For those curious about how that little neverending secret war between the Lycans and Death Dealers began (or as we in the sticks call them, them hairy werewolves and them pale, blue-eyed vamps), “Underworld 3: Rise of the Lycans” tells that tale. Well that’s not really true. It doesn’t really tell the origins of the war, it just sort of picks up in the early beginnings, and goes from there. What it does do, though, is fill us in on the origins of the first movie’s villain, the Lycan named Lucian (once again played by Michael Sheen) and his original dispute with king of the vampires Viktor (Bill Nighy, also reprising his “Underworld” role). The big brouhaha, we come to learn, was over a woman. Ain’t that always the case?
Back in the day (as in, really, really back in the day of candles, castles, and 24-7 mood lighting), Viktor had a daughter name Sonya (Rhona Mitra), who was smitten with Lycan Lucian and vice versa. One of the very first werewolves to be born that was not mindless, Lucian was something of an oddity, and Viktor, in a moment of weakness, decides to let the boy live. Fast-forward to Lucian now an adult and working as a blacksmith for the vampire clan that Viktor rules with an iron fist. Well actually, calling what Lucian does “working for” is a bit misleading; Lucian is a slave, one of many Lycans kept in the dungeons to toil away for the vampires. Of course that doesn’t stop Lucian and Sonya from falling in love, escaping to their secret, midnight rendezvous to have crazy werewolf-on-vampire sex whenever the opportunity presents itself.
For you see, while Viktor and his vampire brood does indeed rule the nights, and have essentially carved out a kingdom whereby the human nobles pay them tributes in exchange for their lives, there are other creatures of the night that must be dealt with. These come in the form of werewolves — mindless, killing machines bred from William, the very first werewolf (as originally explained in “Underworld: Evolution”). All of this backstory is very inside baseball, and newcomers to the franchise will probably need more than a brief voiceover introduction to get caught up on the movie’s mythos. Fans of the franchise, though, should be able to quickly jump in without missing a beat. Here’s the short story: Viktor is keeping the Lycans (the werewolves that can still revert back to human form, and thus have not yet completely shed their humanity) as his personal slave labor. Needless to say, that doesn’t sit well with them, especially Lucian.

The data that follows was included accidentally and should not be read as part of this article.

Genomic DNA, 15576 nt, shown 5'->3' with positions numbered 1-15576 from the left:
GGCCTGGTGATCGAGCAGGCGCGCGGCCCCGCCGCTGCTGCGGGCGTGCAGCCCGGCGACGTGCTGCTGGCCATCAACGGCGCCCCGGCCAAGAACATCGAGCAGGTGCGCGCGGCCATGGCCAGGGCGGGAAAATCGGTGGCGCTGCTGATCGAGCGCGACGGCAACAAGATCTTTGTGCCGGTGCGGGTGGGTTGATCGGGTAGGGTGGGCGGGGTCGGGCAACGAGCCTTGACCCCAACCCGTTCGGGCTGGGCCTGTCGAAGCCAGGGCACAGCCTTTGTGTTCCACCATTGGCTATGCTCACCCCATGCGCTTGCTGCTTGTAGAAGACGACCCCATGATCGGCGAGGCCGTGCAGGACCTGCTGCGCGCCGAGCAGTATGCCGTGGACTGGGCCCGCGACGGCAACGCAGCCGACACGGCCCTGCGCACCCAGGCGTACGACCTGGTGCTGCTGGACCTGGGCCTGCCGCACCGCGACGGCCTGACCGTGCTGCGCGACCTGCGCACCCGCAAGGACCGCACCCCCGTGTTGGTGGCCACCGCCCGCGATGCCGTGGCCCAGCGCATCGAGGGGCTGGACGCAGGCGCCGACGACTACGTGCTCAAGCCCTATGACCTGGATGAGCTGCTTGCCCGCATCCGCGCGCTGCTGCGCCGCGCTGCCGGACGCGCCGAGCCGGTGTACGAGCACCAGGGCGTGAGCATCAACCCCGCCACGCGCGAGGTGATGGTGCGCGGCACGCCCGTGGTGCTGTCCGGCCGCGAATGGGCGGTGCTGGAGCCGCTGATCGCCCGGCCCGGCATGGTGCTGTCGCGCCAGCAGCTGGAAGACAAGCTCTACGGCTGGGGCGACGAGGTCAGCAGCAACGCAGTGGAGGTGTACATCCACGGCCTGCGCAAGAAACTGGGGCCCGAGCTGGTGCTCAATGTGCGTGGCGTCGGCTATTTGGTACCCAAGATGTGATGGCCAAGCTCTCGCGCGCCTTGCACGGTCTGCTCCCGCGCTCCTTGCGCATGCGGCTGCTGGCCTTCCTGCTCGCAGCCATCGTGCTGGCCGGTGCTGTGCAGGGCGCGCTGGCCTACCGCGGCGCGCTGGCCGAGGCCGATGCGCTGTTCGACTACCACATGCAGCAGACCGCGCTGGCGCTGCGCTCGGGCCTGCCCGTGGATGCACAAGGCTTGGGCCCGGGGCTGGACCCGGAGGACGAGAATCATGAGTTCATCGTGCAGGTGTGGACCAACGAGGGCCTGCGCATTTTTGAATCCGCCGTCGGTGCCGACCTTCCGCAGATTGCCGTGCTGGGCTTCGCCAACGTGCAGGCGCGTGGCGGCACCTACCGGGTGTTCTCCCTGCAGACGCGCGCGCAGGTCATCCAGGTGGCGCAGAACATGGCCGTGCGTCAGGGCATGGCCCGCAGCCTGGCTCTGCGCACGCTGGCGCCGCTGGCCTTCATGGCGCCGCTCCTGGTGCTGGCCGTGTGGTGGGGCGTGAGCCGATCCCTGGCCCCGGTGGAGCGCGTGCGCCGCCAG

“Underworld 3: Rise of the Lycans” is a prequel to the previous two “Underworld” movies starring Kate Beckinsale and directed by Len Wiseman. Wiseman returns to produce number three, but Beckinsale is only seen at the very end of the movie, by way of a clip from the first film. “Lycans’” director is long time special effects man Patrick Tatopoulos, here making his feature film directorial debut. True to his pedigree, Tatopoulos pours on the creatures and grunge, and the world of “Lycans” is quite the forbidden place. Forget about living here, you wouldn’t even want to visit. Fans of hairy creature design will get their fill, as the makers of “Lycans” seem to understand the draw of their franchise and has delivered. Also like the previous two installments, “Lycans” is Rated R, and geysers of blood fly regularly. Nudity is kept relatively tame, though, with a few ass shots of Lucian for the ladies and some Rhona Mitra skin for the men in the audience.
If you enjoyed the first two movies, the third one should be a welcome addition. The action comes hard and fast and often, and manages to serve the story enough as not to be completely gratuitous. Without a doubt, it was a brilliant move to bring back Bill Nighy and Michael Sheen to anchor “Lycans”, as this is their story, with Rhona Mitra’s Sonya caught in the middle. Mitra, essentially standing in for Kate Beckinsale, has done this type of role before, and handles her part well enough, though she doesn’t really stand out as the female lead. Mitra is of course no Kate Beckinsale, but calling her chop liver would be a disservice. As “Lycans” has essentially been tailored to be a movie about two men and the origins of their centuries-old conflict, the more important casting was always Lucian and Viktor. In that respect, the film had the two right actors in the right roles, and the story is better for it.
“Rise of the Lycans” is definitely not for everyone, especially viewers who do not identify themselves as fans of the creature/horror genre. While the film is pretty much devoid of horror, and indeed the franchise as a whole is more action-adventure than anything, the movie is incredibly gory, the byproduct of the medieval weaponry on display. Getting shot doesn’t look quite as gruesome as, say, getting cleaved in half by a sword, or getting drilled through the cheek by a harpoon-sized arrow. So yes, if your area of specialty doesn’t divert from the latest Kate Hudson romantic comedy, I would not even tread anywhere close to “Underworld 3: Rise of the Lycans”. But for those whose tastes in movies do fit the bill, “Lycans” more than delivers, and makes for a fine addition to the “Underworld” series.
Patrick Tatopoulos (director) / Danny McBride, Dirk Blackman, Howard McCain (screenplay)
CAST: Michael Sheen … Lucian
Bill Nighy … Viktor
Rhona Mitra … Sonja
Steven Mackintosh … Tannis
Kevin Grevioux … Raze
David Ashton … Coloman
Elizabeth Hawthorne … Orsova
Jared Turner … Xristo